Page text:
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Wells Fargo deploys Voltage for secure email

Bank uses email encryption to securely exchange confidential information with commercial customers.

hen Wells Fargo & Company looked for a new way to exchange confidential information with its business customers, it made security a priority. But ease of use was also a concern, says Bipin Sahni, a vice president in the bank's wholesale banking group.
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"The user experience was very important to us," he said.

Secure email systems traditionally have been too cumbersome for the end user, he said: "In the past, certificates were used everywhere and not all customers are tech savvy. … It's not feasible for the customer to go through the hassle."

San Francisco-based Wells Fargo looked at three email encryption products and chose Voltage Security's SecureMail, which Sahni said is easy for both customers and employees to use. The bank began rolling out SecureMail a couple years ago in a phased deployment; currently 20,000 employees and customers in the wholesale banking group use it, sending about 60,000 secure emails a month.

Aside from providing security benefits, SecureMail has saved time and money in mailing confidential customer documents via an express mail service, said Sahni, who manages Well Fargo's Wholesale Architecture & CEO-Mobile application development team. The product also easily integrated with Wells Fargo's existing Microsoft Exchange messaging system.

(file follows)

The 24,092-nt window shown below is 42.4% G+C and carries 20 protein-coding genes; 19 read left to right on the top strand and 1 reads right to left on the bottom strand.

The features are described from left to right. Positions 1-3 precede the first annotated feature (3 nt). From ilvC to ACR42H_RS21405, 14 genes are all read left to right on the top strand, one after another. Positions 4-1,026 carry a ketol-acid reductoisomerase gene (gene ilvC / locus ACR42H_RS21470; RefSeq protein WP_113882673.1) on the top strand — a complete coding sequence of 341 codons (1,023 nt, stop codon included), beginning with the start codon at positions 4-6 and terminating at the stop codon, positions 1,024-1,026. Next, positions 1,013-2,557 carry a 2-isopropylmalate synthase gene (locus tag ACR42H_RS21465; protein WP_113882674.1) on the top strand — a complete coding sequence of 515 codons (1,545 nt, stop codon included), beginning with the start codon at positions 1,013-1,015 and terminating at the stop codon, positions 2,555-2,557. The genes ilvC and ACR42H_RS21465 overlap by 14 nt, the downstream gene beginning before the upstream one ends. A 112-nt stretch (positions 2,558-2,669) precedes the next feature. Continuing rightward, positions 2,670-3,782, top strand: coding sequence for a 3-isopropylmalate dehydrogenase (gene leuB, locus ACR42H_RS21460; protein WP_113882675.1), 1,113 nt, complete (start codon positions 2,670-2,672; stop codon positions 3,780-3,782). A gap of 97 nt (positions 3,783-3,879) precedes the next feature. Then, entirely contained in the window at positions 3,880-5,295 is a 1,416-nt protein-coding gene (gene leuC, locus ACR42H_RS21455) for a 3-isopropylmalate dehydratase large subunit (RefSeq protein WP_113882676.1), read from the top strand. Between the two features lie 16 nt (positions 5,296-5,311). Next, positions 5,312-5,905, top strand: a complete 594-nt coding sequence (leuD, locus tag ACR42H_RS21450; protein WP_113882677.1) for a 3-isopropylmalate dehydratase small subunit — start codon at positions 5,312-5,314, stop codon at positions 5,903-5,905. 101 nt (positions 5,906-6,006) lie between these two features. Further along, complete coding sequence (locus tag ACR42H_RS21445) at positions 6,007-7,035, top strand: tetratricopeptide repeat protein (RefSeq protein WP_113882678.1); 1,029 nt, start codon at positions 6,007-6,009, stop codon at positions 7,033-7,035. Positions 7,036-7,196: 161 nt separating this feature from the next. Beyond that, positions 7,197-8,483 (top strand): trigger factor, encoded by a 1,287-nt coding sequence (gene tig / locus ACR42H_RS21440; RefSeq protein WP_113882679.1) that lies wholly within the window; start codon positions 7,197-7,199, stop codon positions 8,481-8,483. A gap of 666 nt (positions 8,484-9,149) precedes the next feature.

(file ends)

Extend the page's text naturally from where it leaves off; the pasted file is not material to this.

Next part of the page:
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Secure messaging complications result in limited protection: The market is hindered by multiple standards and deployment options, analyst says.

Palo Alto, Calif.-based Voltage uses Identity-Based Encryption (IBE), which some call an easy alternative to PKI, said Randall Gamby, an independent information security analyst based in New York.

"The reason is, instead of having to exchange certificates, certificates are generated on Voltage's key server on the Internet for IBE," he said. "The good thing is you have a third party who is managing the certificates." IBE commonly uses the end user's email address as the public key, he said.

While users don't need to download anything to use SecureMail, the process isn't automatic, Gamby added. A user is prompted to click on an encrypted email, and the click sends the user to another server, which prompts him or her for some identifying information like an email address that unlocks the message, he said.

An organization that restricts employees from accessing the Internet would need to change their policy in order to use SecureMail, he added.

In a Burton Group report last year, Gamby wrote that the market for secure messaging is fragmented with no one vendor commanding a substantial share. He wrote that the market is hampered by too many standards and that a lack of a universal framework impedes interoperability.

Other email encryption companies include pure-play vendors such as PGP Corp., ZixCorp, Entrust Inc. and DataMotion Inc. Trend Micro Inc. entered the market last year when it bought U.K.-based Identum Ltd, and in November announced its Email Encryption Gateway. IronPort,, which is part of Cisco Systems, added encryption with its acquisition of PostX.

Wells Fargo will likely broaden its Voltage deployment, Sahni said. The bank has a license that could expand the deployment to approximately 175,000 users.

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